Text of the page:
A Jiko Safi cook stove during the Kenya Union of Savings and Credit Cooperatives launch of a revolving fund for clean cook stoves at the Panafric Hotel on April 3, 2014. Modern stoves in our kitchen will not only save lives but preserve the environment too. PHOTO | DIANA NGILA | NATION MEDIA GROUP

Of the issues informing global geopolitics and commerce, climate change and the dilemma of biofuels have a special place.

But we tend to forget the device we use to cook and heat.

Only 6 per cent of Kenya’s nine million households can afford electric or LPG cookers. The rest depend on biomass-combusting jikos.

These are the common jikos or hearths that mainly use firewood or charcoal and are mostly highly inefficient in combustion and heat preservation.


Household air pollution, the World Health Organisation says, causes more than 15,000 deaths and an equal number of respiratory health complications yearly in Kenya, with women and children bearing the brunt.

Sadly, we hardly notice this phantom because that has been our lifestyle and the impact may not be immediate yet millions of people suffer silently.

Besides, inefficient stoves are wood guzzlers — meaning with an ever-growing population, depletion of the environment is higher.

Kenya loses 7,000 acres of woodland to cooking; we are not out of the woods yet (literally).


Use of environment-friendly improved stoves that use less fuel and have minimal emissions can only be achieved in a streamlined setting with robust policies including strict standardisations and consumer awareness.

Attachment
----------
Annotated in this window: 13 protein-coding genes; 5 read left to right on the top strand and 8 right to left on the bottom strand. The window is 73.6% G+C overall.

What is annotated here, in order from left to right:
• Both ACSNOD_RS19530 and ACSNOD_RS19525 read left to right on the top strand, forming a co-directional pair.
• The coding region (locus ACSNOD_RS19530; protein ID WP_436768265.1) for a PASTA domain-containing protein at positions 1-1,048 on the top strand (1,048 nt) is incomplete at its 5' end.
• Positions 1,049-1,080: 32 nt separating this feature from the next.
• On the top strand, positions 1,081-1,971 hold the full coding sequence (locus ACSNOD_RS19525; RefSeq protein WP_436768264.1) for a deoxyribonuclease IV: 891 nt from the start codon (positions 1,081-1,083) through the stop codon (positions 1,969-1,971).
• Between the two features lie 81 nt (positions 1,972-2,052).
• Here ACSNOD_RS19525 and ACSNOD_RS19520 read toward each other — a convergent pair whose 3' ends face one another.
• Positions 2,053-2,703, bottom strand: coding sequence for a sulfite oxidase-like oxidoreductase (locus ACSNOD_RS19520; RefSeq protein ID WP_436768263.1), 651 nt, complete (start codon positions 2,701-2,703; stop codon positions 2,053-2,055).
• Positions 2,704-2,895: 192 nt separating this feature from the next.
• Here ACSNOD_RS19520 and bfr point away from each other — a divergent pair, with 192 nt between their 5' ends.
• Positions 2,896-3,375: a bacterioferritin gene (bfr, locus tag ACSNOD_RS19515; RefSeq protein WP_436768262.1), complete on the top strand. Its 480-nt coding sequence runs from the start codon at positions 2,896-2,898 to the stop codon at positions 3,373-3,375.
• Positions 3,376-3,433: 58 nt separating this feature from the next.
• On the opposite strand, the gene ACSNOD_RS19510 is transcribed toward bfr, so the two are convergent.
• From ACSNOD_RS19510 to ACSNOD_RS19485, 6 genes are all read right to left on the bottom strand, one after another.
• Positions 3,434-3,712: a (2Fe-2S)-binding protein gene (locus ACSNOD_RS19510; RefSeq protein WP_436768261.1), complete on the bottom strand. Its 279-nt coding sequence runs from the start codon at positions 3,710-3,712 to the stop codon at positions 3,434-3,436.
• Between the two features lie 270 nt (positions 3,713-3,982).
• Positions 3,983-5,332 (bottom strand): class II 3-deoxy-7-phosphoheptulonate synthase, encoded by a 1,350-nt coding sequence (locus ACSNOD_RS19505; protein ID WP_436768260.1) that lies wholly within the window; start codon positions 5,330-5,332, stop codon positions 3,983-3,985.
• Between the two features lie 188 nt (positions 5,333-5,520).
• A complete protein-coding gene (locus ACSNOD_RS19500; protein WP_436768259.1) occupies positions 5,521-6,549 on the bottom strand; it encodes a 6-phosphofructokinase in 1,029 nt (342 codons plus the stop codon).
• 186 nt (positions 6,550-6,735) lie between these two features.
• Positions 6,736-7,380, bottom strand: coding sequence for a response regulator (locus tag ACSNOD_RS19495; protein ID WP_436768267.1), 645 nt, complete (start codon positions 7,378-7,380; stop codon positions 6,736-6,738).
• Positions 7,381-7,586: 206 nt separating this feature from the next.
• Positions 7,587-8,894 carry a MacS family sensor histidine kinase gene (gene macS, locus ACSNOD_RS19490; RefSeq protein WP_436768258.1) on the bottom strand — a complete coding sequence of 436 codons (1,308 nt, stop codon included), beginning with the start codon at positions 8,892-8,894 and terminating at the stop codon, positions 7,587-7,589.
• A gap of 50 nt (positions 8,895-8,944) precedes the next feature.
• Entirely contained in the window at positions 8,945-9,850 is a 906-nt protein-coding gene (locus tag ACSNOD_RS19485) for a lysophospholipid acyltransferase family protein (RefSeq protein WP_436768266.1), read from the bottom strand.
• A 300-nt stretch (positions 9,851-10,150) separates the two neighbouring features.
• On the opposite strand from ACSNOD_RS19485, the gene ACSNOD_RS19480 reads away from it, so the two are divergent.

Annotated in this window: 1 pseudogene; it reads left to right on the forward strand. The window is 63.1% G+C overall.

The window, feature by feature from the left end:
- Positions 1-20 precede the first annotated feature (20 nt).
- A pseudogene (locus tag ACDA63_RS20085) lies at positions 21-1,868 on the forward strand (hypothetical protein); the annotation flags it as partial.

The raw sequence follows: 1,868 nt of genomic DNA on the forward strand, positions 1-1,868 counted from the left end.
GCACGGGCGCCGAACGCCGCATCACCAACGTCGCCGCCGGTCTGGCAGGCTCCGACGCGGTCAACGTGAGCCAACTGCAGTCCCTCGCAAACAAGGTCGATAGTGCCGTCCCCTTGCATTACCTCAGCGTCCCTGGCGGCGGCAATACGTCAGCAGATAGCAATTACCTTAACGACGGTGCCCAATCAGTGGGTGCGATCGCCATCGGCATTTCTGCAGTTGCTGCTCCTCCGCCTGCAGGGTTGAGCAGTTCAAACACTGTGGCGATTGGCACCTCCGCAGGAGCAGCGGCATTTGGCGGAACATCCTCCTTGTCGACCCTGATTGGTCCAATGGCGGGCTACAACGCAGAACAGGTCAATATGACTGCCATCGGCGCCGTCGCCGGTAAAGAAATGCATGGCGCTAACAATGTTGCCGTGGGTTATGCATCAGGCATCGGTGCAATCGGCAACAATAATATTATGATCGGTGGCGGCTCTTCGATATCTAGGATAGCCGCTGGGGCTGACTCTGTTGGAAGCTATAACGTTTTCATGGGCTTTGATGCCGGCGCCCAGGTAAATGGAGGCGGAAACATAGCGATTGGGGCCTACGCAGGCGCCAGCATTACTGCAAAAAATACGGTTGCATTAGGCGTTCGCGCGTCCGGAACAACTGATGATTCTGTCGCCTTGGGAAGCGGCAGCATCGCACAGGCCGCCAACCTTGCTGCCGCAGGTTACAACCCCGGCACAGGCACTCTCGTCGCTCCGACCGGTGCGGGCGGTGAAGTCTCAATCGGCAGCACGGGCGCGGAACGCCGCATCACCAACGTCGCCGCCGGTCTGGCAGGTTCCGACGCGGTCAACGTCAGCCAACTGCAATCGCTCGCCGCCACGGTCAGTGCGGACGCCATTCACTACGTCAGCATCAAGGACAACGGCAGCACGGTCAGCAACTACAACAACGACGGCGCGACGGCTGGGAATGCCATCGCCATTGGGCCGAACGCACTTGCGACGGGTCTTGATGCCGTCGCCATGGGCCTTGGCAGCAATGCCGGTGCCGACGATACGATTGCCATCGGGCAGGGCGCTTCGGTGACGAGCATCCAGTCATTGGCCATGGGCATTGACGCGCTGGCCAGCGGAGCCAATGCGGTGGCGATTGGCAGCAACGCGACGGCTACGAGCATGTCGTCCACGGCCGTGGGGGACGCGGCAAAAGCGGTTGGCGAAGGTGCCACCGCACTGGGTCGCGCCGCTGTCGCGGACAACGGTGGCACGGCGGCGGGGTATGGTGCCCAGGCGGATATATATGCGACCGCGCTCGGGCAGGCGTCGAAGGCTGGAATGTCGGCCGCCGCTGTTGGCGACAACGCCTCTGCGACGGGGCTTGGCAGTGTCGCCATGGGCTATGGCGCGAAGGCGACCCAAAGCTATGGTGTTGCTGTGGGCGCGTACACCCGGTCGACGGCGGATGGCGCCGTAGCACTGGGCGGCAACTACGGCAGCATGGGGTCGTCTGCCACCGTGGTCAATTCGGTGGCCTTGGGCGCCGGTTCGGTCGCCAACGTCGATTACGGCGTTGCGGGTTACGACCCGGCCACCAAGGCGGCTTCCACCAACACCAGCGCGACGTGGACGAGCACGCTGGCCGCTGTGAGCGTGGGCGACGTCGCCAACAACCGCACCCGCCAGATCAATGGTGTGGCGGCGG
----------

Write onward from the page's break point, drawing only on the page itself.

That can be achieved by adopting the 2013 Improved Biomass Stoves regulations.

The urgency of innovation and uptake of clean stoves in Kenya cannot be gainsaid in the wake of an imminent environmental Armageddon.

Kenya needs to take regional leadership in this sector. In the 1980s, the country developed the Kenya Ceramic Jiko — since adopted in countries such as Uganda, Tanzania and Rwanda. But, three decades down the line, we have not improved our technology.


Thirty years in purgatory is a long time in research. Countries that are passionately engaged in research and innovation on stoves are exporting to us.

Cooking is a multibillion-shilling sector that is easily ignored. Yet every day we have to cook and heat.

Were our research and development robust, we would have a vibrant industry exporting stoves, employing our youth and saving the environment and our health.

Luckily, the civil society is leading a charm offensive in ensuring that a new regime of clean improved stoves becomes a reality in Kenya.


Standardisation will help to control entry and production of counterfeits and sub-standard jikos not only inefficient in combustion but deadly. Kenya Bureau of Standards has its work cut out for it.

In all fairness, Kenya has an improved stove standard — KS1814: 2005 — that gives guidelines on safety, efficiency and durability. But it failed to recognise the genie of emission that lurks dangerously in millions of households.

It’s commendable that, last year, the State waived duty on imported jikos. This is good but there is a challenge: The waiver is per consignment, requires the minister’s approval and tax reimbursement is cumbersome.

This frustrates business. Also last year, the government cut import duty on stoves from 25 per cent to 10 per cent under the East Africa Community Common Market Protocol.


Kenya now needs to go the whole hog and zero-rate stoves.

Importantly, we need to empower our artisans and manufacturers with the skills to produce stoves for domestic use and for export.

With 70 per cent of our energy demands biomass against a wood deficit of 10 million tonnes, set to hit 15 million tonnes by 2030, we are headed for an energy crisis.

We also need more effort towards alternative fuels, which can easily be developed from biomass waste — such as biomass pellets and briquettes.